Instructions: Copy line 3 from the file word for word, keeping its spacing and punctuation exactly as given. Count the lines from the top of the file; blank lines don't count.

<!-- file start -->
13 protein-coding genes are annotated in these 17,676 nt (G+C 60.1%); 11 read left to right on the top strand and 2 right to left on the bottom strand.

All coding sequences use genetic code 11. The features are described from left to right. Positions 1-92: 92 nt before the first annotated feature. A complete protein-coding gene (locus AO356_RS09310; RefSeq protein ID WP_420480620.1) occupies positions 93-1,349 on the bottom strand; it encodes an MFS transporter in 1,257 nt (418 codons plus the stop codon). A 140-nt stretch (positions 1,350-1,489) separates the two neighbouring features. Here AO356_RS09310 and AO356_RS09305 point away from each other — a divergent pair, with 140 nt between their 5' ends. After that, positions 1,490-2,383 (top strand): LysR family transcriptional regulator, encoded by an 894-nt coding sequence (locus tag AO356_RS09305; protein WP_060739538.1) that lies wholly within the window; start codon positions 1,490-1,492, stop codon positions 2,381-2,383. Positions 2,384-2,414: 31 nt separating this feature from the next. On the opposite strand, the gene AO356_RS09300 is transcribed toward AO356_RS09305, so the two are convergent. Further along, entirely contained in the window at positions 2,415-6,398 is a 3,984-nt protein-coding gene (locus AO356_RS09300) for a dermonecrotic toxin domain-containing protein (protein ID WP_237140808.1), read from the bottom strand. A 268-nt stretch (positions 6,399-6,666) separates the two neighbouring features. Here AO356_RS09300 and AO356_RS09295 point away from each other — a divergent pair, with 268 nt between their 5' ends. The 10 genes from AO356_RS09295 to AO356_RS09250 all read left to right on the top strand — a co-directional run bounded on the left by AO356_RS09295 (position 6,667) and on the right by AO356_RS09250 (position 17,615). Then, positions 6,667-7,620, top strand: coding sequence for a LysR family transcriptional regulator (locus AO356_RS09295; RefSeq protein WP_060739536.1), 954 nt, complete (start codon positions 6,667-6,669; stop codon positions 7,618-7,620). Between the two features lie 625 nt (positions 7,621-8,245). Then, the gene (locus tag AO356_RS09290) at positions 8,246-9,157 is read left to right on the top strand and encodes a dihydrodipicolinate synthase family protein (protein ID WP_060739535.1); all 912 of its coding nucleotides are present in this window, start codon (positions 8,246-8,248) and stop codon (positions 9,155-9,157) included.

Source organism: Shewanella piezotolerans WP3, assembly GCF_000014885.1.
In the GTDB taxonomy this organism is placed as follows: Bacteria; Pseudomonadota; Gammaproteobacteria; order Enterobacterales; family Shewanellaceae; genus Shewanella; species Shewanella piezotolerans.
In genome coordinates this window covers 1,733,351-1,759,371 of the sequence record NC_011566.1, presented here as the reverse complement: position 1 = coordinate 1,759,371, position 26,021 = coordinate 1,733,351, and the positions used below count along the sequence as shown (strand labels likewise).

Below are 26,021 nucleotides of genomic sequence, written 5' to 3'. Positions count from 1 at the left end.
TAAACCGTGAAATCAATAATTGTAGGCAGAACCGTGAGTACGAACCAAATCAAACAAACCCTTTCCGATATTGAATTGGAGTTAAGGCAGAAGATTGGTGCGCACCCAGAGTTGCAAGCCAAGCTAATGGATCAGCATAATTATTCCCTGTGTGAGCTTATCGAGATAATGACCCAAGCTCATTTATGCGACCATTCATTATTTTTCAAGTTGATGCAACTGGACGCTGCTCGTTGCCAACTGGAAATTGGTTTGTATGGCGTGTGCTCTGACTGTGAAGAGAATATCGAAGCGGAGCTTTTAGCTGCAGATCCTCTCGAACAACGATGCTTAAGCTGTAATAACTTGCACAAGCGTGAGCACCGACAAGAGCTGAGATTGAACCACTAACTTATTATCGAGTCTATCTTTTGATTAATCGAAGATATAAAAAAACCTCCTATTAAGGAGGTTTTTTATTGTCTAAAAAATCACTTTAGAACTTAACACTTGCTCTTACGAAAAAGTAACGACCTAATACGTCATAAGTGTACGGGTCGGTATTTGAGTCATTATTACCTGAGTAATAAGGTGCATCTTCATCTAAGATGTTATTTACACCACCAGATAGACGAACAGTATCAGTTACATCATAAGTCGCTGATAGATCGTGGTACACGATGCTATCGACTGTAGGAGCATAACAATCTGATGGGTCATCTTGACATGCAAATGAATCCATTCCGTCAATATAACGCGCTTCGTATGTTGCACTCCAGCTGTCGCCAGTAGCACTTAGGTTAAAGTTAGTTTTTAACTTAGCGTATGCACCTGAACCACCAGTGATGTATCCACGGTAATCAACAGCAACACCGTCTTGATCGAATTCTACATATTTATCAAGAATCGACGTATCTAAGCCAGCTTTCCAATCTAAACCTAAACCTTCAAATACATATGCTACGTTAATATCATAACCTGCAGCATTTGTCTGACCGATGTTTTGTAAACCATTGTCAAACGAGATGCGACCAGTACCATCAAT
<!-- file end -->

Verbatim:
Source organism: Shewanella piezotolerans WP3, assembly GCF_000014885.1.